Provide An Overview of Digital Materials and Use 21st Century Formats to Share
Participants received a CD with supplemental materials that come with the book for participants to take a look at later. As a facilitator with more than a decade of experience teaching and supporting others in doing so, I can tell you that most participants rarely go back and upload these materials. For real impact the materials distributed should be explored and used in class. A great way to do this is to begin the class with an introduction to what is on the CD, where to find the materials and each time a document is being used the class should be shown where to access it.

The other issue I had is that while CDs are inexpensive to distribute, I would recommend against using a 20th Century format to distribute materials in an outdated medium such as CDs. Many laptops (and most in the room) have eliminated CD drives to reduce weight and instead people use usb drives or rely on material being downloadable from the internet.

Demonstrate the Power of 21st Century Tools to Capture Opinions and Feedback

The forum began with a paper PowerPoint survey about leader’s attitudes, experience, and behaviors. My facilitators happened to create a digital survey so we had the opportunity to see the data from participants across NYC, but I was disappointed that this wasn't the way Intel designed it. They solely had a paper version for discussion and are not capturing this data which would not only be beneficial for Intel, but it would be of great interest for Principals to see how they compared among their peers. Student response systems are the big rage. While they are great for a classroom without laptops, a classroom full of laptops should be using these free and powerful survey tools that enable facilitators to capture and instantly analyze learner’s feedback.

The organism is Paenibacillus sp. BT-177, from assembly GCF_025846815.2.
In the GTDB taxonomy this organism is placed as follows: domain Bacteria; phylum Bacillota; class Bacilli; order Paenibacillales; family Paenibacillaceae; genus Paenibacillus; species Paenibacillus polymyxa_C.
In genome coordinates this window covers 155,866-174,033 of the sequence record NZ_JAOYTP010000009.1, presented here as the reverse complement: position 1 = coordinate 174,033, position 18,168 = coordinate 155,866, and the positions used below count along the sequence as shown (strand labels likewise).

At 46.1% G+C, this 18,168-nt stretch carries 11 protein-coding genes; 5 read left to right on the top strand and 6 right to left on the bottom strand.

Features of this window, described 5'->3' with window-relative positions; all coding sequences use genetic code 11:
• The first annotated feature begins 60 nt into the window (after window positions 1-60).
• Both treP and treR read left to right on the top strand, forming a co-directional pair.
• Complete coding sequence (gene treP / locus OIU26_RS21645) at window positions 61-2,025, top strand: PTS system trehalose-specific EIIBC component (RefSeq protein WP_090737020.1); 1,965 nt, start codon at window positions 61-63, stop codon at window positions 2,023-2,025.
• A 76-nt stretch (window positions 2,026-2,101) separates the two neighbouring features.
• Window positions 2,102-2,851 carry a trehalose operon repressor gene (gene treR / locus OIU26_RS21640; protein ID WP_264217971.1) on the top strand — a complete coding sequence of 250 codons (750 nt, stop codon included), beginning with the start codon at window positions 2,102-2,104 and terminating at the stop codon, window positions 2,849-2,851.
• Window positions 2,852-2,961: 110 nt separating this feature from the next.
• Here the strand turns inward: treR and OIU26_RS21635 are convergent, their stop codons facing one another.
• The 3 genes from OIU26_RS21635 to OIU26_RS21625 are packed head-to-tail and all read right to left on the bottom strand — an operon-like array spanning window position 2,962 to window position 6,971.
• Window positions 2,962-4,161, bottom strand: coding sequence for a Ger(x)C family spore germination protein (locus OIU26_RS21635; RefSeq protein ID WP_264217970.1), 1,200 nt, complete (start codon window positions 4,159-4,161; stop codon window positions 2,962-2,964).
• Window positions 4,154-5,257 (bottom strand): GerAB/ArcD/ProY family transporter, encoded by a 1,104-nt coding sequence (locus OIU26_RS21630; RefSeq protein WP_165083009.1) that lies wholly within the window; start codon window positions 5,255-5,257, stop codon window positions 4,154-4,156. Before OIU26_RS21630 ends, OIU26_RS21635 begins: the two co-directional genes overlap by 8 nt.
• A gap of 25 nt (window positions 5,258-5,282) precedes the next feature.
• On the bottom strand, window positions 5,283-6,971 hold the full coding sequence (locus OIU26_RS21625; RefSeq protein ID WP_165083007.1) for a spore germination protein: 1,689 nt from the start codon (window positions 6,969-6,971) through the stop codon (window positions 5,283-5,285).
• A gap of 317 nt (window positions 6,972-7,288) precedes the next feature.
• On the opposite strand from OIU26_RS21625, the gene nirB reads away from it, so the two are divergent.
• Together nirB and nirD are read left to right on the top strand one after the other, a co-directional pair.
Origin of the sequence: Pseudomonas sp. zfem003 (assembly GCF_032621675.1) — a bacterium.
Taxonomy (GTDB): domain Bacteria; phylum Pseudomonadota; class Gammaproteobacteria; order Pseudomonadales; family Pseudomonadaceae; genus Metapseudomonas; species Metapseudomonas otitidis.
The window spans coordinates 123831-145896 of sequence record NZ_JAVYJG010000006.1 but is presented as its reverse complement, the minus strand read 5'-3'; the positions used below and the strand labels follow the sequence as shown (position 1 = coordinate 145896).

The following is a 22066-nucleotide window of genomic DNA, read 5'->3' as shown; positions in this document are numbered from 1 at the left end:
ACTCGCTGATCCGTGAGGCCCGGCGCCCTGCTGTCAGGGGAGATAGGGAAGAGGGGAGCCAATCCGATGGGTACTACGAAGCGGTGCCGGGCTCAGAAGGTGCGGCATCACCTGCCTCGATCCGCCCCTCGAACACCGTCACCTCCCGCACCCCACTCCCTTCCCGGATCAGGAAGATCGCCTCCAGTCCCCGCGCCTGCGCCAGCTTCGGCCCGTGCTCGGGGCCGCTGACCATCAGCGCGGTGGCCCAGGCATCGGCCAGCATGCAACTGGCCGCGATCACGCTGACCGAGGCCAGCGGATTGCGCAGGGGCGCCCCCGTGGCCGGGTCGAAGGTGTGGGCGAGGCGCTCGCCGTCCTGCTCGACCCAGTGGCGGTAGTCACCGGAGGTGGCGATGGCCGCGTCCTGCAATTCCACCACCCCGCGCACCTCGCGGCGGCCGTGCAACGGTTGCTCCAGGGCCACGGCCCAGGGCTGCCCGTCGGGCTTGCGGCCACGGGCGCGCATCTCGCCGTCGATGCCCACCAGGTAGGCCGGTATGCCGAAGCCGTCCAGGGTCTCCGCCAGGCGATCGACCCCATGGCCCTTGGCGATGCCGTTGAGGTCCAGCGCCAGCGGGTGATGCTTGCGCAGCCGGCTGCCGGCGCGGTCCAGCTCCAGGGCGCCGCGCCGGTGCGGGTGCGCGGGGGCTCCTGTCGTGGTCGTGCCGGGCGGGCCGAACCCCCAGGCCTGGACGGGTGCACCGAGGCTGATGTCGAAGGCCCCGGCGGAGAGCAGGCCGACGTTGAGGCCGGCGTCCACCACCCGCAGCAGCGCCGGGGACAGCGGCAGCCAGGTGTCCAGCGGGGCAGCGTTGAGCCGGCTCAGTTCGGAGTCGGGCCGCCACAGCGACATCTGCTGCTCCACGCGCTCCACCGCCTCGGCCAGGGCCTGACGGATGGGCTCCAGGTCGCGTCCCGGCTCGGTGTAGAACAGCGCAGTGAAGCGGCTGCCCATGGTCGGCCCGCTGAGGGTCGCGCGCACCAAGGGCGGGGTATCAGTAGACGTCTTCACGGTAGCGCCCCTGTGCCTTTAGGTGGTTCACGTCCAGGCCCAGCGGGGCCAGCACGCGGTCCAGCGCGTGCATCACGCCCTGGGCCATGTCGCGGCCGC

Ask 2.0 Questions

This was a future leadership forum but they were asking 20th Century questions. While there is value in seeing participants answers to 1.0 questions, the future leaders should be asked 2.0 questions as well if for nothing more than enabling them to be aware that they need to be aware. The outdated questions included questions like what do you use word processing programs for? I don’t even know people who say word processing anymore. And how does a texting, social networking, berrying, blog commenting, emailing, wiki-ing, tweet trying, collaborative doc writing, IMer really answer that when most of her writing is not even within a “word processing” program. So 20th Century! A better question is, "how much of your writing is done digitally?"

While I may be over dramatizing the word processing question, my problem was the survey was completely devoid of any 2.0 questions like: How often do you comment on a blog or discussion board? Do you have an active blog? Do you belong to any social networks? Do you Tweet? Do you have an avatar? Do you play any MMORPGs? Do you have a wiki that you created or use frequently to work efficiently? Do you listen to podcasts? How many blogs do you subscribe to in an RSS reader?